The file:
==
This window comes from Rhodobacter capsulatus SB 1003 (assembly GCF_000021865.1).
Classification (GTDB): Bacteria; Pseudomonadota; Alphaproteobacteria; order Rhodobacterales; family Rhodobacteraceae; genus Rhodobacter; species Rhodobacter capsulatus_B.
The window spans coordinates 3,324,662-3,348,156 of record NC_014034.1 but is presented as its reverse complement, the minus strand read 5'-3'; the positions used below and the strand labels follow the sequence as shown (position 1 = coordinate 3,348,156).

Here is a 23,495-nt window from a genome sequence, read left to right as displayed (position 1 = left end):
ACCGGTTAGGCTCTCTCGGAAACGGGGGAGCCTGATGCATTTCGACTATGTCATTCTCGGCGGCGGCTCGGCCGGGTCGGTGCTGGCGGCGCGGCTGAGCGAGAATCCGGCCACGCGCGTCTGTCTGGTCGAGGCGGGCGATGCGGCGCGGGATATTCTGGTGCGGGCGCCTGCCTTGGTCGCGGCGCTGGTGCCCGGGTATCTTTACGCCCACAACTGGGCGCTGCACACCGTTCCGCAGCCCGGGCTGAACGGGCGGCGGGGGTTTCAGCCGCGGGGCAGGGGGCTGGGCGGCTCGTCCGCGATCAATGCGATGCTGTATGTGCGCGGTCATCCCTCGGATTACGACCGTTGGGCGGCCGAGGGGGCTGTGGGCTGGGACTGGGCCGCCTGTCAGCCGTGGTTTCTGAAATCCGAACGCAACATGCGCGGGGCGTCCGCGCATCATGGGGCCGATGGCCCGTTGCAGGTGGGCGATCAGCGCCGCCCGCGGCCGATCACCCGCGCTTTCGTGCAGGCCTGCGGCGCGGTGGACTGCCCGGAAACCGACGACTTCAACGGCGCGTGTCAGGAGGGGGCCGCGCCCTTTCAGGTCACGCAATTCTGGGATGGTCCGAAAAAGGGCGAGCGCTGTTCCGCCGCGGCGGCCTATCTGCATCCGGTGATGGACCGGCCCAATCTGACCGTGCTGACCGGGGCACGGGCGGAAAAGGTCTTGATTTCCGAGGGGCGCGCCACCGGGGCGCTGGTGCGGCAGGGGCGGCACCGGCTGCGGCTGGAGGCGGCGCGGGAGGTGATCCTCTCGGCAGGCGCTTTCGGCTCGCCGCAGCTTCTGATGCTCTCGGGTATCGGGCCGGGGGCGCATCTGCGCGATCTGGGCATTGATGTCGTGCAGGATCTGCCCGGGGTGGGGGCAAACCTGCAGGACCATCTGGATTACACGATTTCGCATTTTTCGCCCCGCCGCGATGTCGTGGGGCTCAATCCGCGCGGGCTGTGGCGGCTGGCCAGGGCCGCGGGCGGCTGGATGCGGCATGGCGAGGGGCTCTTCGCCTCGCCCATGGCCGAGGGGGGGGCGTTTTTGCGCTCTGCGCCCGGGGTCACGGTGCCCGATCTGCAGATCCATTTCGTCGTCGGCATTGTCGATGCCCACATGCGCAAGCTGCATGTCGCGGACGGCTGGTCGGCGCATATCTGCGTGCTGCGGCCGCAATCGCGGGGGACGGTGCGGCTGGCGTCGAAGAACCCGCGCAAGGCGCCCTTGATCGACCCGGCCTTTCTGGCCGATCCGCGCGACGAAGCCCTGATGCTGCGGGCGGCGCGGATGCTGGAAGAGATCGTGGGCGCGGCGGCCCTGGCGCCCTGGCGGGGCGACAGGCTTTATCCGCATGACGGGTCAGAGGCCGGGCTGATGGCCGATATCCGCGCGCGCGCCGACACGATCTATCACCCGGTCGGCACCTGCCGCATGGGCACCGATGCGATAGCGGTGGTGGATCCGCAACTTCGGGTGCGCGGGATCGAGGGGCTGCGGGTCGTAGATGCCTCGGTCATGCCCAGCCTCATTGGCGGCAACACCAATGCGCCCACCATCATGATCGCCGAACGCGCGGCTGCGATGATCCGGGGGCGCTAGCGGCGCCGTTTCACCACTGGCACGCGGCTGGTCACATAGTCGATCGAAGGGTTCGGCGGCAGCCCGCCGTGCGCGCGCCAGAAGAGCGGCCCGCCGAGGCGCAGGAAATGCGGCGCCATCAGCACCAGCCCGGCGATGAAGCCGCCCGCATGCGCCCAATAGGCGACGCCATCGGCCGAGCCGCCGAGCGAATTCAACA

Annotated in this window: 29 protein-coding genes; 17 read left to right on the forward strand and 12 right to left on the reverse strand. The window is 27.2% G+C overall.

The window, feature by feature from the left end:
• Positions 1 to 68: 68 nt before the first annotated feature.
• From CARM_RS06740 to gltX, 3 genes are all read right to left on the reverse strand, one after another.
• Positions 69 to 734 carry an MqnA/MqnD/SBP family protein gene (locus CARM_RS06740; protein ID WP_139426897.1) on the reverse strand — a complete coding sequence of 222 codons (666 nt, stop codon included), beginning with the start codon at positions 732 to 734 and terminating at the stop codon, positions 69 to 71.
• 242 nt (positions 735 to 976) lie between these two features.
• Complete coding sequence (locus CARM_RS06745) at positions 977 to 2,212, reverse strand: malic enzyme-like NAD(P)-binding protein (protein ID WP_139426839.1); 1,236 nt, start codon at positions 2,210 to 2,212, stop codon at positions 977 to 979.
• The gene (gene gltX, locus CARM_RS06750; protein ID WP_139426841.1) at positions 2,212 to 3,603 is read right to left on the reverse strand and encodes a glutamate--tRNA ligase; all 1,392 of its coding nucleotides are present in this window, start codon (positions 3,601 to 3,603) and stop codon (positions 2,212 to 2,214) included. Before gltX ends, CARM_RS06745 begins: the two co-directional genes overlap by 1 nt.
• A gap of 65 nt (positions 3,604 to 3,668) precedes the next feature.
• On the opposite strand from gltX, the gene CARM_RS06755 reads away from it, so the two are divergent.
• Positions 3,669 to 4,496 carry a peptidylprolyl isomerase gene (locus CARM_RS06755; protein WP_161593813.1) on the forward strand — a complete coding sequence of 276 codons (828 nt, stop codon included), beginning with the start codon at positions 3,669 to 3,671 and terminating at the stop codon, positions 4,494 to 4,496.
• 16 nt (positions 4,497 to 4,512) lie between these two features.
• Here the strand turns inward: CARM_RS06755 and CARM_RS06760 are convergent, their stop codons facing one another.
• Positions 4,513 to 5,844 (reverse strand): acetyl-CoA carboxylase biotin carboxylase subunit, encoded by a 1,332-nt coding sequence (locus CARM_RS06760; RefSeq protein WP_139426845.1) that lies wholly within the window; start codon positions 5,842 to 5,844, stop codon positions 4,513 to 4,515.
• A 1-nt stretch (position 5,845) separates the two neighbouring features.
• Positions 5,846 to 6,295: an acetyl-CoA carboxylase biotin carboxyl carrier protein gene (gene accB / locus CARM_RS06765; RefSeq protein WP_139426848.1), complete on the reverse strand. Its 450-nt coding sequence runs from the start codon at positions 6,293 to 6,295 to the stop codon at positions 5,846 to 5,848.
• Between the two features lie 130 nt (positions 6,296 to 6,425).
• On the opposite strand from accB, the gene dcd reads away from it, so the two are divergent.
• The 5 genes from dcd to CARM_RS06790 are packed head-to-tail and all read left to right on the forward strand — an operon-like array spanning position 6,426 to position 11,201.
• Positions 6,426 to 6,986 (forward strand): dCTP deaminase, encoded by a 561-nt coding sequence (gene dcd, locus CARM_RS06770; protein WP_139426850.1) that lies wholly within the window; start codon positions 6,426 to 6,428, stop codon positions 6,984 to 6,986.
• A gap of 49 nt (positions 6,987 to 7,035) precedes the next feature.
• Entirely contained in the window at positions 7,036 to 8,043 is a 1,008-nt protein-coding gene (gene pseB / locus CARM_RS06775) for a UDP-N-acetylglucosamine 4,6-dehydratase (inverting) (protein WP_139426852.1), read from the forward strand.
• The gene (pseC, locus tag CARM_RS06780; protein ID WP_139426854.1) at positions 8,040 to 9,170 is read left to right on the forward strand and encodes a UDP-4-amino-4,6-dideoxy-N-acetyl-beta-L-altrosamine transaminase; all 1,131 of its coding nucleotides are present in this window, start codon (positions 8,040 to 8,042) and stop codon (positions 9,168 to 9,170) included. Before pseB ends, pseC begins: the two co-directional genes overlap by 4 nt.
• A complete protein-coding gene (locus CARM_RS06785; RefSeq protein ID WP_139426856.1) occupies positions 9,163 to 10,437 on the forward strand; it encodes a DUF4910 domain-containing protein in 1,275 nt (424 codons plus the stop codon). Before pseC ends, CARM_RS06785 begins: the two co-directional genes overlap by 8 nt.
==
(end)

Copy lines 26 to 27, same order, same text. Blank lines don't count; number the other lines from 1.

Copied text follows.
• A gap of 49 nt (positions 6,987 to 7,035) precedes the next feature.
• Entirely contained in the window at positions 7,036 to 8,043 is a 1,008-nt protein-coding gene (gene pseB / locus CARM_RS06775) for a UDP-N-acetylglucosamine 4,6-dehydratase (inverting) (protein WP_139426852.1), read from the forward strand.